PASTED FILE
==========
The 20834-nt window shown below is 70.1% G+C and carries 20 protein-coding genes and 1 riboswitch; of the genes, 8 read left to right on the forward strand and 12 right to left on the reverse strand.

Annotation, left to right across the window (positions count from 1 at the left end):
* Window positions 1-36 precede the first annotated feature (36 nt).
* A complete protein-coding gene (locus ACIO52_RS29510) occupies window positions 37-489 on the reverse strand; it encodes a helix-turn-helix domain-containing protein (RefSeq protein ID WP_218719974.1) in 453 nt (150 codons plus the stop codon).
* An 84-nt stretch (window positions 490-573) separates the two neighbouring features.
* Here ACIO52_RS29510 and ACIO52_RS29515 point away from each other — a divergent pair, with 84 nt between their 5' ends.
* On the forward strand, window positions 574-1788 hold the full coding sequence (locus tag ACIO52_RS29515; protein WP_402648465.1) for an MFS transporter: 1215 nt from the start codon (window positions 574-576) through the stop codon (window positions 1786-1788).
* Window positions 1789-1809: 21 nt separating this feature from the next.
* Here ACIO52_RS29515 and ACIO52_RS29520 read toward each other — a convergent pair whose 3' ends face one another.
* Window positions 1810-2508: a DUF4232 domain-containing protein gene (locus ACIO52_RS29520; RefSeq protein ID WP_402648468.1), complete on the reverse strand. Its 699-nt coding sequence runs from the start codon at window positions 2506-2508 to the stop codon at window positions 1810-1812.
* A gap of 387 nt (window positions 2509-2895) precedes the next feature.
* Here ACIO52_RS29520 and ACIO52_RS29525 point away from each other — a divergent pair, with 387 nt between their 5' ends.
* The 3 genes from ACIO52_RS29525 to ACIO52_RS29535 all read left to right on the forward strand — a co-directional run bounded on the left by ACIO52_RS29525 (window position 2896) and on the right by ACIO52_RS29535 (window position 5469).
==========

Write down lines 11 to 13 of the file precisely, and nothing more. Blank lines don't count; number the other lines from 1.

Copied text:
* A gap of 387 nt (window positions 2509-2895) precedes the next feature.
* Here ACIO52_RS29520 and ACIO52_RS29525 point away from each other — a divergent pair, with 387 nt between their 5' ends.
* The 3 genes from ACIO52_RS29525 to ACIO52_RS29535 all read left to right on the forward strand — a co-directional run bounded on the left by ACIO52_RS29525 (window position 2896) and on the right by ACIO52_RS29535 (window position 5469).